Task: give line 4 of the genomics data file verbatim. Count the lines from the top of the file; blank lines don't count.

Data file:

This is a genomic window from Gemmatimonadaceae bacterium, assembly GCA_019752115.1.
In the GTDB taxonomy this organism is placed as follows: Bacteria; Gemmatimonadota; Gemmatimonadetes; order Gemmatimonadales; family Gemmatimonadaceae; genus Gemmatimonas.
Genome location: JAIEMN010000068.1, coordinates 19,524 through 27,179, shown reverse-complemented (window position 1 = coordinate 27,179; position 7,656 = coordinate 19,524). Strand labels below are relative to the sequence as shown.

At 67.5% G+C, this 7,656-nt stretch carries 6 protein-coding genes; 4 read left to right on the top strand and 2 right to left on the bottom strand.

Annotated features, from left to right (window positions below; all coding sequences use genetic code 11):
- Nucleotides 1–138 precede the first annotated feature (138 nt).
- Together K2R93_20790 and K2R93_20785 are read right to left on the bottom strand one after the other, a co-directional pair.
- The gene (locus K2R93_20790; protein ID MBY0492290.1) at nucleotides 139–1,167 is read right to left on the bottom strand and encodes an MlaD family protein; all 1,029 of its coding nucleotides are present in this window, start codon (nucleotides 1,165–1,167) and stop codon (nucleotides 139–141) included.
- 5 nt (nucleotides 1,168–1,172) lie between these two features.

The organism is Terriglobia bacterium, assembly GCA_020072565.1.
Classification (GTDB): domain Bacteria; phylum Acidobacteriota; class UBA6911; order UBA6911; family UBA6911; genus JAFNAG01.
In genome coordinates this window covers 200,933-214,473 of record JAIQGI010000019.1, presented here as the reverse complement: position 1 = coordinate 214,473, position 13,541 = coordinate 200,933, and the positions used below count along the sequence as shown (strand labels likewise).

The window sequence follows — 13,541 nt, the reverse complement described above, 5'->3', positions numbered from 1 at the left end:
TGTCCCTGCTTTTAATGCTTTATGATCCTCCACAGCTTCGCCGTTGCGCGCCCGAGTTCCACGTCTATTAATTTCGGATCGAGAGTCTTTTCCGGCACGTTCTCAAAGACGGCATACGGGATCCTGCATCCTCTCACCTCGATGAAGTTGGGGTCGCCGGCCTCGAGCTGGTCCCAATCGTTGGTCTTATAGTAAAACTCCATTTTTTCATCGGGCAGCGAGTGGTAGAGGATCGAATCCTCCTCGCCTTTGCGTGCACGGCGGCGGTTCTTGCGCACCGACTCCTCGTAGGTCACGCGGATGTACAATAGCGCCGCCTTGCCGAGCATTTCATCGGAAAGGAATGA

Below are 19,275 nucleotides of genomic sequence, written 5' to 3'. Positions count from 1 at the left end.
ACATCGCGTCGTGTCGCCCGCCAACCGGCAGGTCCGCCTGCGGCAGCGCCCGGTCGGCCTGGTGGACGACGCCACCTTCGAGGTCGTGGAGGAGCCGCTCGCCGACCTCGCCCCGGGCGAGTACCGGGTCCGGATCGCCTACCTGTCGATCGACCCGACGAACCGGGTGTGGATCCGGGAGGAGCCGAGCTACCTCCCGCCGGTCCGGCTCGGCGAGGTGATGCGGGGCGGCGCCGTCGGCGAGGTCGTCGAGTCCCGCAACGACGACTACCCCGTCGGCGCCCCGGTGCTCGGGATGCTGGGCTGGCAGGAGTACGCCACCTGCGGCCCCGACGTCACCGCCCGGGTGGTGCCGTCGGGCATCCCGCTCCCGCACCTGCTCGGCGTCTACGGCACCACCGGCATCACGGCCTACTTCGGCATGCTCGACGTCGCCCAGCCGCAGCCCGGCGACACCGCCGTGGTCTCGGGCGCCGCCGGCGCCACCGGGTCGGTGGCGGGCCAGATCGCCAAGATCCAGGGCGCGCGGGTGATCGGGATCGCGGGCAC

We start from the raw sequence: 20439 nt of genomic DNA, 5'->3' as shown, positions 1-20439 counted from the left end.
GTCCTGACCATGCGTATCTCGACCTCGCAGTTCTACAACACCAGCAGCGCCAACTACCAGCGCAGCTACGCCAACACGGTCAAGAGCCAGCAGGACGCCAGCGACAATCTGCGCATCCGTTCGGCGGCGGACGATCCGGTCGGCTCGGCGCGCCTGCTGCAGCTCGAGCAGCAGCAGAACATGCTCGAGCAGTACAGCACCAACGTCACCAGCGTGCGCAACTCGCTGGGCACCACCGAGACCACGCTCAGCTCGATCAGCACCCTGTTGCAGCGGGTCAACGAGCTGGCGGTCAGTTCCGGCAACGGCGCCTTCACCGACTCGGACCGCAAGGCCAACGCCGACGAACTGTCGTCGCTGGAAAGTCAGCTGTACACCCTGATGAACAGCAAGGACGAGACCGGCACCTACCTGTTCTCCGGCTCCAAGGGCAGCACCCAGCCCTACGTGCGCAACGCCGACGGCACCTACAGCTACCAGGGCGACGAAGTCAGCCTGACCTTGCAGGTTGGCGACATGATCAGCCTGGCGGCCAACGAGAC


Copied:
At 67.5% G+C, this 7,656-nt stretch carries 6 protein-coding genes; 4 read left to right on the top strand and 2 right to left on the bottom strand.